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As I was planning and building my pond I found that I wished for more photos of ponds-in-progress; to see if what I was doing was anything like what others had done. What follows is an index of pond construction photos. Nothing artistic; but, with luck, informative.

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This is the Koi pond at the Ananda Cottages in Ubud Bali. One of the reasons I decided to build a pond of my own.
Step One: I dug a four inch deep trench to outline the pond and stream and poured concrete. The concrete would serve as a solid foundation for the stones that would later edge the pond.
Step Two: I dug out the pond within the outline defined by the concrete rim. What the books don't tell you: You are apt to come across the "rock from Hell". Mine was about the size of a '61 Volkswagen. Rather than remove it, and in the spirit of great programmers everywhere, I turned this "bug" into a "feature". Here it is coated in mortar to protect the upcoming pond liner. "Son of Rock-From-Hell", excavated from the pond appears outside the pond at the top of the picture.
Step Three: Laying the liner. My "pond" consists of a larger pond, about 1 meter by 2 meters, and a short stream which flows into a very small pond. The small pond contains the pump, float switch and auto-fill float valve. Start laying the liner (45 mil EPDM in my case) at the lower end of the water coarse. I used an underlayment that consisted of old newspaper, cardboard boxes and an incredible number of MacWarehouse catalogs.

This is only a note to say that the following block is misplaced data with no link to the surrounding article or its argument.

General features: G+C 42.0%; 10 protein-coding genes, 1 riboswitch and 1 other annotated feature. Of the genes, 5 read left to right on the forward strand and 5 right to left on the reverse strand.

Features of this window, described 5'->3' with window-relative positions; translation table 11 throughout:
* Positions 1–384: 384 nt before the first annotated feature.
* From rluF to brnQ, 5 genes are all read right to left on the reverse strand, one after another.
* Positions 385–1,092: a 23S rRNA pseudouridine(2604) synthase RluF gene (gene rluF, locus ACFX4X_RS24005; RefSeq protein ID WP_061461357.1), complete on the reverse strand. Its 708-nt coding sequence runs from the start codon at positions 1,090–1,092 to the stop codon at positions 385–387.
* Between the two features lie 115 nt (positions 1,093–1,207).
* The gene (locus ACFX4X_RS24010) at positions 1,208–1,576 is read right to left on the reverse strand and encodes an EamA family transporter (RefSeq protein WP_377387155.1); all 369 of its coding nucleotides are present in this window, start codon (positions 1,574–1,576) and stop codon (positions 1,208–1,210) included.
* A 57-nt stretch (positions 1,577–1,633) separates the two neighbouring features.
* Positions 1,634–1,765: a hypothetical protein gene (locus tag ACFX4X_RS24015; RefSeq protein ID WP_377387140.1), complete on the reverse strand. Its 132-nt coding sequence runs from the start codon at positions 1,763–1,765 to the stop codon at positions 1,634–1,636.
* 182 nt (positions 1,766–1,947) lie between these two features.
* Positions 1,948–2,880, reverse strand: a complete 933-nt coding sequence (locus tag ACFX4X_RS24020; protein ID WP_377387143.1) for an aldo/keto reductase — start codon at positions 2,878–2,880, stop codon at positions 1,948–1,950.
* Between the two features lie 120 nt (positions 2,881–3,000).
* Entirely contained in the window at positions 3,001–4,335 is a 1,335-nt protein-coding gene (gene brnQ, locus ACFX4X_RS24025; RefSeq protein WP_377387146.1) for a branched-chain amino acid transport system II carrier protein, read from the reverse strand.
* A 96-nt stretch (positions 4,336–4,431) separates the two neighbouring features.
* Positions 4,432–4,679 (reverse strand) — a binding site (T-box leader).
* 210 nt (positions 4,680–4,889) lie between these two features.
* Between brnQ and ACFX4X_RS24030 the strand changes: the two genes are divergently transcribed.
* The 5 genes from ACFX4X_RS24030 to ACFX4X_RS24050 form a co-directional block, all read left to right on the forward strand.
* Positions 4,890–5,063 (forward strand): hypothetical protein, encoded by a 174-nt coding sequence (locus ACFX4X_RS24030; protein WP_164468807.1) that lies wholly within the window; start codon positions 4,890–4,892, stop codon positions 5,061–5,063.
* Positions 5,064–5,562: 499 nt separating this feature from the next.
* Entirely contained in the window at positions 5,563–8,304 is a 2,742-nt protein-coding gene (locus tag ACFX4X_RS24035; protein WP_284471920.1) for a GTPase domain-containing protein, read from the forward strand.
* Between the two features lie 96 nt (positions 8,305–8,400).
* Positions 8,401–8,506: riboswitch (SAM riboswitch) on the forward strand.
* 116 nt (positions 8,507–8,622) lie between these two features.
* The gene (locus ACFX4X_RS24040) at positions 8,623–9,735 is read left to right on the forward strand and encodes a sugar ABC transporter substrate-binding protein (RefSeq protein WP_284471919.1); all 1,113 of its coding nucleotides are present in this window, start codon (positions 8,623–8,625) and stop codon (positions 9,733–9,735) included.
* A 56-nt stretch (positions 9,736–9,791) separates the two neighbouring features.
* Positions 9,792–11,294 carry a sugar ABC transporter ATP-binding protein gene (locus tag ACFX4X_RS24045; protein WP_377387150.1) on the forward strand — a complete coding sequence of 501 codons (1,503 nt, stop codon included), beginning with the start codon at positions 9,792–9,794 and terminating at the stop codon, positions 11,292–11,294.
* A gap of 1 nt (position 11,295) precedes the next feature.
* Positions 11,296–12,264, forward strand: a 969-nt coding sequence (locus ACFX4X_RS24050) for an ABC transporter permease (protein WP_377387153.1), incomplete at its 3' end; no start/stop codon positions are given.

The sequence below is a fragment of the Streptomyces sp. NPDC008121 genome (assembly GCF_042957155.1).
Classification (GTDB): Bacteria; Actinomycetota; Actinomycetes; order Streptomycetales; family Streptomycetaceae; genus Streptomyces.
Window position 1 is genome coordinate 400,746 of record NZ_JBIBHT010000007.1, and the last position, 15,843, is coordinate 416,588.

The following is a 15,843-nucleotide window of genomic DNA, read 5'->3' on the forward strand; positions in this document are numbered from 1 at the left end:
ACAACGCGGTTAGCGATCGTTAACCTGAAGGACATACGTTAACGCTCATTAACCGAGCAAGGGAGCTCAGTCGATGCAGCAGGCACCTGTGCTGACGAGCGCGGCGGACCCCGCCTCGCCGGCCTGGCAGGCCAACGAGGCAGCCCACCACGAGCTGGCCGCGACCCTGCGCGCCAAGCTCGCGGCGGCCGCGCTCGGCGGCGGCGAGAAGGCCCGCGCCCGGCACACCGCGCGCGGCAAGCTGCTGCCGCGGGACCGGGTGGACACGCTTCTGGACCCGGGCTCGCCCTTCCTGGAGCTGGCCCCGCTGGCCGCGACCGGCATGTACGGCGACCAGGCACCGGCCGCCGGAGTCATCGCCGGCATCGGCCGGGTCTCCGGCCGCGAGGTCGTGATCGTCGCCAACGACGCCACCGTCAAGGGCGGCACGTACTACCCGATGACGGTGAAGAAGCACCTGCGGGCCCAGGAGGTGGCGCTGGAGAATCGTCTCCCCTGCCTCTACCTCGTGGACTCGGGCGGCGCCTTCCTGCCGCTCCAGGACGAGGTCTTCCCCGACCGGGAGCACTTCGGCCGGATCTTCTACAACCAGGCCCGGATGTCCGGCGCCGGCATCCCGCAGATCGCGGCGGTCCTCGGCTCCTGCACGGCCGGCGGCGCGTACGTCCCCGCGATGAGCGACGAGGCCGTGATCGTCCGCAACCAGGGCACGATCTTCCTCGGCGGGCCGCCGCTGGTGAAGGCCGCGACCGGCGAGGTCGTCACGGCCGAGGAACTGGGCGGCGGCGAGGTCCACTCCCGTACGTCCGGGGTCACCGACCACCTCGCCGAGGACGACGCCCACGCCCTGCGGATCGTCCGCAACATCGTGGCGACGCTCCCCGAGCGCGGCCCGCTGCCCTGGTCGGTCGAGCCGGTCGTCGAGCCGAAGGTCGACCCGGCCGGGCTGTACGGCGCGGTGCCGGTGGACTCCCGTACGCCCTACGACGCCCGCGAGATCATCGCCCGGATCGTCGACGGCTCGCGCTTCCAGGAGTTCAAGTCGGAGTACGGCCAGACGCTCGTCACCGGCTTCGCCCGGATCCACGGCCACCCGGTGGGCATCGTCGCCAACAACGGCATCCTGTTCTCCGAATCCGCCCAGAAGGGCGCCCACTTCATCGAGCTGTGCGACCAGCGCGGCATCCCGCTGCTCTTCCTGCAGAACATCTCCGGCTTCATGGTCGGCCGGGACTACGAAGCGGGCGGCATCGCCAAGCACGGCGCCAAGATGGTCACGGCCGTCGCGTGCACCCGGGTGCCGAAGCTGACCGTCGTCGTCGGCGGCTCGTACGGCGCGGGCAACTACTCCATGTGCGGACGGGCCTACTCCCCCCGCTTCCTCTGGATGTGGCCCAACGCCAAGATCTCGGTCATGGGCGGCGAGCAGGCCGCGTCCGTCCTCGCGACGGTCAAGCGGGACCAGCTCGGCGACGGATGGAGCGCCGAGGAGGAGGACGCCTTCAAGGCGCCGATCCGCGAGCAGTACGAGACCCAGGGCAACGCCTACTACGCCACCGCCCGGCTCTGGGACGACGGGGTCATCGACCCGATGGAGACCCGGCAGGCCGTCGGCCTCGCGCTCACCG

Step Four: Once the liner is in you can begin to fill the pond with water and attempt to smooth out the liner. This will not work. You will end up with endless creases, folds and pleats. Don't worry. You will get used to them. When the liner is finally in place, your can mortar in your edging stones and/or coping. At the left of this picture you can see the brick edge of my "observation point" -- a flat area where folks are supposed to stand and get close to the pond, admire the plants and feed the fish.
This shot shows the small pond (home of the pump) and the short stream flowing from the large pond. You can clearly see the "observation point" in this short. You might also spot some stone sculptures from Bali that guard the pond. The pond is filled with fairly pure rain water and has always been remarkably clear.
Here you get a good idea of what a mess things are while under construction. The peculiar water color is due to all the mortar that I slopped into the pond while placing the rocks around the edge. All the rocks were scavenged from my rather untidy one hectare tropical farm. I've got plenty if you need any. Incidently, some of the books say don't trim the liner, just bury the excess. Forget it. Trim it or you will be forever running into it as you do your landscaping.
This nicely overexposed shot shows what the pond looks like with major construction finished. The rocks are in place, the liner is trimmed and buried and we're ready for the "real" water, the landscaping and the aquatic plants. Note the rather lush pre-existing flora -- the result of twenty years of sloth.
Another overexposed shot shows the stream bed after it had been lined with rocks and filled with gravel. The stream flows from the main pond into a minor pond which hosts the pump.
Here's the bridge, under construction. The frame is treated four by fours, anchored in concrete. The surface is split bamboo harvested from the back yard. The bamboo won't last long, so has been installed with easy replacement in mind.
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